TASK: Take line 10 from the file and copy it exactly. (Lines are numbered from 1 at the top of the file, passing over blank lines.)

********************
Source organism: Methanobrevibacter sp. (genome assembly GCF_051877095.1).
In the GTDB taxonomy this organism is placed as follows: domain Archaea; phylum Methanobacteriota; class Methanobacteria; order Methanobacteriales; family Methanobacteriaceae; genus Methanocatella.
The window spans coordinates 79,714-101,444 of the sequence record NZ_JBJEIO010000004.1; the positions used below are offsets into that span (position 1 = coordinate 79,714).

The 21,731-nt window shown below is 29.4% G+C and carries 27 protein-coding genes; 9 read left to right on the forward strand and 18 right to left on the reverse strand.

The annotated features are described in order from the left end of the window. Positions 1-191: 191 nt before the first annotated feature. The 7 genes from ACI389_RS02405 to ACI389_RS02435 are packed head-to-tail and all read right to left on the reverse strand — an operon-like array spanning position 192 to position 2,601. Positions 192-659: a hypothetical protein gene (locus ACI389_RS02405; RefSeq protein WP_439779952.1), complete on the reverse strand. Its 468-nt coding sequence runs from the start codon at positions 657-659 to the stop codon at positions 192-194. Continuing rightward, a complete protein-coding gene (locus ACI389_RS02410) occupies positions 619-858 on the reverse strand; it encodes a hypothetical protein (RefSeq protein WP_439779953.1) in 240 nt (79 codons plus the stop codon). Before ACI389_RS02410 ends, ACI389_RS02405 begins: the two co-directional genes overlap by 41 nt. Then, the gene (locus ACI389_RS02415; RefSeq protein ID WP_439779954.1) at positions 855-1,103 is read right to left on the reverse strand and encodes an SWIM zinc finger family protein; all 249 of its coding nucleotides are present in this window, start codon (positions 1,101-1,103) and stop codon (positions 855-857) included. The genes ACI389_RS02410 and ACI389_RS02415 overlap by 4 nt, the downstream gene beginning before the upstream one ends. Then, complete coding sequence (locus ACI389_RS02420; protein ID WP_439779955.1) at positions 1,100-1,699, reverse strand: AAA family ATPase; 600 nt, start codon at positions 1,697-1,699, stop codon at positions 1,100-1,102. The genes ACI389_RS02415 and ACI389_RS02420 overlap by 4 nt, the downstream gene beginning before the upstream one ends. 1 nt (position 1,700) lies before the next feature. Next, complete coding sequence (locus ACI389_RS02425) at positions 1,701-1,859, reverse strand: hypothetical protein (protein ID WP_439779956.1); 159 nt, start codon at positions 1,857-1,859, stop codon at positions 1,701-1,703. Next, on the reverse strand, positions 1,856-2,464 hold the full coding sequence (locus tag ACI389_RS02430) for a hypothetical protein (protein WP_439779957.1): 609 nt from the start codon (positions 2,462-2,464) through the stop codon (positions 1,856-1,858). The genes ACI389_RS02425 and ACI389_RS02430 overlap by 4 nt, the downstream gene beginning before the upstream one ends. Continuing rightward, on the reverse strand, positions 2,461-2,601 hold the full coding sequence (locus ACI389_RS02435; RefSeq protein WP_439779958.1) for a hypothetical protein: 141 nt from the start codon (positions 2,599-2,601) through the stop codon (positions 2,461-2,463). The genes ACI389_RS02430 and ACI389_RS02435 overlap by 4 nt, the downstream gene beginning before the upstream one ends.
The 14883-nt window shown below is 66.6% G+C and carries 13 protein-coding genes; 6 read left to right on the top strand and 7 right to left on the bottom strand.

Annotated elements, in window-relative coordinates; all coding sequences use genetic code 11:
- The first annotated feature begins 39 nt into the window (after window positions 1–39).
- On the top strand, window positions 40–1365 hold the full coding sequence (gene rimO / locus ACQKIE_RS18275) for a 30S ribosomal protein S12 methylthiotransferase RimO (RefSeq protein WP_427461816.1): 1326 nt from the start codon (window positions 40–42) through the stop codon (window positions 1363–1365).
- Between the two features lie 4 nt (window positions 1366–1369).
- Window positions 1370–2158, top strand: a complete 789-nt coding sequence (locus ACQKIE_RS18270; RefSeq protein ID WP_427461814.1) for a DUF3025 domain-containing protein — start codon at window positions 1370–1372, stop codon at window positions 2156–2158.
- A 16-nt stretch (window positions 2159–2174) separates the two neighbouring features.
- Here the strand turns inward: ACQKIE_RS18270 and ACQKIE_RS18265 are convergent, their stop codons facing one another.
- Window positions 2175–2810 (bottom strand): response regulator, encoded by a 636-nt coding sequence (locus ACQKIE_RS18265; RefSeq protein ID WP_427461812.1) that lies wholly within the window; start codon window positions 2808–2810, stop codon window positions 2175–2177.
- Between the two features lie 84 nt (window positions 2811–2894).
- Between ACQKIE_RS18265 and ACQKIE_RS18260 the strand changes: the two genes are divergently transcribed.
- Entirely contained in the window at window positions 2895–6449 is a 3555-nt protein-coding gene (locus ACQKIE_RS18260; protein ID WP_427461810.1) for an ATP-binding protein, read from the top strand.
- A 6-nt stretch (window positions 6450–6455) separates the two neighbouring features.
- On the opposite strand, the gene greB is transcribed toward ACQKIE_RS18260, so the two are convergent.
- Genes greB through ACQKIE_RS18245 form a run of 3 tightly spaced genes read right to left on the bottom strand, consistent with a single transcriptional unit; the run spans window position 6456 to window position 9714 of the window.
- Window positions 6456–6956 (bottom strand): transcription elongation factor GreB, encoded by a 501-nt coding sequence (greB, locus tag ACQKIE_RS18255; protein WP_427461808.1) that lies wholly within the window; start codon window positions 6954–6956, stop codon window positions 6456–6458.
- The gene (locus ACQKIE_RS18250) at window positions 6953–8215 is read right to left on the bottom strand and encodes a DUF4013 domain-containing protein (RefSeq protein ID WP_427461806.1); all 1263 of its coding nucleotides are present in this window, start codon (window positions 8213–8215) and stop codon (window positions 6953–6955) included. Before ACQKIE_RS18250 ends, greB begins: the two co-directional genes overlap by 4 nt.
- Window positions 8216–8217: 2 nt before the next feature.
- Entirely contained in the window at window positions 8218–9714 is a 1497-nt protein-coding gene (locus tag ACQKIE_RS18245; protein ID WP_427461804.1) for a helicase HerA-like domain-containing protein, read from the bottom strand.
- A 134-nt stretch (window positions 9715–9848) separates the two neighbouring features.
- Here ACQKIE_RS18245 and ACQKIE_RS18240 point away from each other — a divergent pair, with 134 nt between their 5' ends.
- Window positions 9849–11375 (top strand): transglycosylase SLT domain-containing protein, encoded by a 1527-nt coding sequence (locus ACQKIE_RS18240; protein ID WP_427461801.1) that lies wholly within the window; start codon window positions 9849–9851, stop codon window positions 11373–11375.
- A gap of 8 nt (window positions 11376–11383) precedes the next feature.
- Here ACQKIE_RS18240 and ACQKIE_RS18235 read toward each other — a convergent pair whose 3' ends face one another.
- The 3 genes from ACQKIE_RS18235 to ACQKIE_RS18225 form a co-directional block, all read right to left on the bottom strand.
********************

- Between the two features lie 4 nt (window positions 1366–1369).